Mark Morgan interview

Mark Morgan Find Mark Morgan @
Official website
Wasteland 2 soundtrack

Brief list of credits

Wasteland 2, Fallout 1&2, Fallout: New Vegas

Tell us a little about yourself and what do you do for a living?

I write and perform music…mostly for film and television but also video games.

What were the briefs for Fallout, Fallout 2 and Fallout: New Vegas like? Care to share some insights of your process for these projects?

I was given specific guidance in both the Fallouts for the vibe and style. Basically the note was that the music needed to be ambient, cold, dark and desolate… The producers had very specific sounds ideas for certain areas in the game. I took that into consideration with each piece, then added my take on it with an ethnic and industrial vibe, so as to feel like a cohesive score..

In New Vegas they used existing music from Fallout 1-2.

Where did you draw inspiration from when you composed the music for the first Fallout game?

The main source of inspiration came from the subject matter itself and what the world would feel like post nuke..

What hardware and synthesizers did you use when you made the music for Fallout and Fallout 2?

At the time I was using a NED Synclavier as my workstation controlling a few midi synths and modules like a Nord 2, Virus, PPG 2.3, Jupiter 6 and a rackmount synth called a Morpheus by EMU. The Morpheus, like a lot of the rackmount modules in the ‘90s, had this little screen with tons of pages to figure out which made programming painful, but once I figured out the programming architecture it yielded some interesting clangy metal sounds and some strange ambiences, which became a big part of the palette and sound of Fallout.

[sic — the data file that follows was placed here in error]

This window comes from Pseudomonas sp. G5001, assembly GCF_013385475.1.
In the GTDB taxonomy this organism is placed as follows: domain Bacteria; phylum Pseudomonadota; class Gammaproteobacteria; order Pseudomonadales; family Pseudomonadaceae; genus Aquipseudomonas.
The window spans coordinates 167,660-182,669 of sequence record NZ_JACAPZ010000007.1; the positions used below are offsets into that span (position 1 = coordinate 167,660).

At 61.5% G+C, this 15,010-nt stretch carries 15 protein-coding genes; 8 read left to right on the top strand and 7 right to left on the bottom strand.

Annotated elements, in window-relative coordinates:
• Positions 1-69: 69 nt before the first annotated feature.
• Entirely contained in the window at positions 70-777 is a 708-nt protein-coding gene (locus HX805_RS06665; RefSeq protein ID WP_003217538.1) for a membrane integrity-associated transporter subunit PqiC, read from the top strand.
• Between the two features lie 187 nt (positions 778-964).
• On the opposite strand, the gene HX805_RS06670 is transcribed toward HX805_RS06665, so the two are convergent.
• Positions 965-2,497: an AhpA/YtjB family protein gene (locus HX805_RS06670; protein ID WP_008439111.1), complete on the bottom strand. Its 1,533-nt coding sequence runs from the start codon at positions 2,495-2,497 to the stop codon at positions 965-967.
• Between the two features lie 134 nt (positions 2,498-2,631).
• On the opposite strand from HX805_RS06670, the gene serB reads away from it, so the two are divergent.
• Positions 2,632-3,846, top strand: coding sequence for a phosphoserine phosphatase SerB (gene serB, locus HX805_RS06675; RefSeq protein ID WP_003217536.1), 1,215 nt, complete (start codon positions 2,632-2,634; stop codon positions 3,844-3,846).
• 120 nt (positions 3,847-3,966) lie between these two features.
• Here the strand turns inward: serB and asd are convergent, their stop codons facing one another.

You composed the music to the recently released video game Wasteland 2. It is the first official sequel to the 1988 video game Wasteland (Fountain of Dreams, Meantime and Fallout are considered to be spiritual successors). What was the production process for the project like? What was your approach for the mood and the feel of the game music wise?

When we first started talking about the music Brian Fargo’s original concept was to go for a minimal ambient, colder and more desolate feel than the original “Fallout”.

I felt the WL2 music had to be more aggressive and harsher from a sonic point of view to fit the dystopian world of WL2. The purpose of the music was to make you feel uneasy and at times a little disorientated. In comparison from a sonic standpoint the “Fallout” 1-2 music was quite tame and almost calming at times. The WL2 score has some of those elements but is more relentless, darker and distorted which is my interpretation of what that dystopian world could really feel like… I knew going in the Fallout fans would want something similar to those scores, but WL2 needed to be a different musical interpretation. There are two areas of the game being the Arizona Desert and L.A.: Arizona has this open, desolate, decayed feel with long metal ambiences, harmonically aggressive over distorted drones, which at times has a strange underlying melodic vibe. That, blended with the twang of a dobro, became the basis for Arizona.

L.A. was approached more from a glitchy electronic perspective. It’s also harsher than Arizona with more distorted tones blended with percussion and radio voices…Both Arizona and LA had many factions inside, so those were addressed by using subtle but specific signature sounds of each faction.